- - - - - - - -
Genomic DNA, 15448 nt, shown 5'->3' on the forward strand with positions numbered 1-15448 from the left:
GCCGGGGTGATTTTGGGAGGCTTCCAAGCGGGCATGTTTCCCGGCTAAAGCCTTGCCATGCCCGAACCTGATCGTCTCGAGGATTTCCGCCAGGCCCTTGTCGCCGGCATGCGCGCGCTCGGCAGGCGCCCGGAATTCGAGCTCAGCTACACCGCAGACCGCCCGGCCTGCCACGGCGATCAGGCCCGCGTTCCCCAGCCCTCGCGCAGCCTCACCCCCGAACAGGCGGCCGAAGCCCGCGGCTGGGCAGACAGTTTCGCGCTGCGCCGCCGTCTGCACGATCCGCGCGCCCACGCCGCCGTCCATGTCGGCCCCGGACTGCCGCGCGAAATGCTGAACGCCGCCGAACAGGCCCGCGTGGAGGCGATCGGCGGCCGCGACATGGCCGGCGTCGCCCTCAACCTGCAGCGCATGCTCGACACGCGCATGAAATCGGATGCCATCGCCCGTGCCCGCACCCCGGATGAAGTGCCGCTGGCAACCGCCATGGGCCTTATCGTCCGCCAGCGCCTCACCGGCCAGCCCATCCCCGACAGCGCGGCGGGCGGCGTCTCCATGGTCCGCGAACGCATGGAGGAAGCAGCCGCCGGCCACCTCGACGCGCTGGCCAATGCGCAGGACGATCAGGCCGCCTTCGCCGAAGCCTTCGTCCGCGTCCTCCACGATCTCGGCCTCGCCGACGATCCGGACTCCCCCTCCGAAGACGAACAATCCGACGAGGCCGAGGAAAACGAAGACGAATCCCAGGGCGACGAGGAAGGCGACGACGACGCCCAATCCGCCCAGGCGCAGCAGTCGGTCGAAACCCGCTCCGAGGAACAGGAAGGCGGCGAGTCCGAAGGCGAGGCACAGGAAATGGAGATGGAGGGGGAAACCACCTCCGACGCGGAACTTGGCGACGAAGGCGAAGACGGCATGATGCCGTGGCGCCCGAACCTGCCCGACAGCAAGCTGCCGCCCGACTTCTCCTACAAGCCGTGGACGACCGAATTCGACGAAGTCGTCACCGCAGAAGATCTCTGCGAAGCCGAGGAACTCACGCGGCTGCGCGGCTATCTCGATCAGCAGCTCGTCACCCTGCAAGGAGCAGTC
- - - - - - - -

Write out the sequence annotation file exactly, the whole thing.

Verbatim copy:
Genomic DNA, 15448 nt, shown 5'->3' on the forward strand with positions numbered 1-15448 from the left:
GCCGGGGTGATTTTGGGAGGCTTCCAAGCGGGCATGTTTCCCGGCTAAAGCCTTGCCATGCCCGAACCTGATCGTCTCGAGGATTTCCGCCAGGCCCTTGTCGCCGGCATGCGCGCGCTCGGCAGGCGCCCGGAATTCGAGCTCAGCTACACCGCAGACCGCCCGGCCTGCCACGGCGATCAGGCCCGCGTTCCCCAGCCCTCGCGCAGCCTCACCCCCGAACAGGCGGCCGAAGCCCGCGGCTGGGCAGACAGTTTCGCGCTGCGCCGCCGTCTGCACGATCCGCGCGCCCACGCCGCCGTCCATGTCGGCCCCGGACTGCCGCGCGAAATGCTGAACGCCGCCGAACAGGCCCGCGTGGAGGCGATCGGCGGCCGCGACATGGCCGGCGTCGCCCTCAACCTGCAGCGCATGCTCGACACGCGCATGAAATCGGATGCCATCGCCCGTGCCCGCACCCCGGATGAAGTGCCGCTGGCAACCGCCATGGGCCTTATCGTCCGCCAGCGCCTCACCGGCCAGCCCATCCCCGACAGCGCGGCGGGCGGCGTCTCCATGGTCCGCGAACGCATGGAGGAAGCAGCCGCCGGCCACCTCGACGCGCTGGCCAATGCGCAGGACGATCAGGCCGCCTTCGCCGAAGCCTTCGTCCGCGTCCTCCACGATCTCGGCCTCGCCGACGATCCGGACTCCCCCTCCGAAGACGAACAATCCGACGAGGCCGAGGAAAACGAAGACGAATCCCAGGGCGACGAGGAAGGCGACGACGACGCCCAATCCGCCCAGGCGCAGCAGTCGGTCGAAACCCGCTCCGAGGAACAGGAAGGCGGCGAGTCCGAAGGCGAGGCACAGGAAATGGAGATGGAGGGGGAAACCACCTCCGACGCGGAACTTGGCGACGAAGGCGAAGACGGCATGATGCCGTGGCGCCCGAACCTGCCCGACAGCAAGCTGCCGCCCGACTTCTCCTACAAGCCGTGGACGACCGAATTCGACGAAGTCGTCACCGCAGAAGATCTCTGCGAAGCCGAGGAACTCACGCGGCTGCGCGGCTATCTCGATCAGCAGCTCGTCACCCTGCAAGGAGCAGTC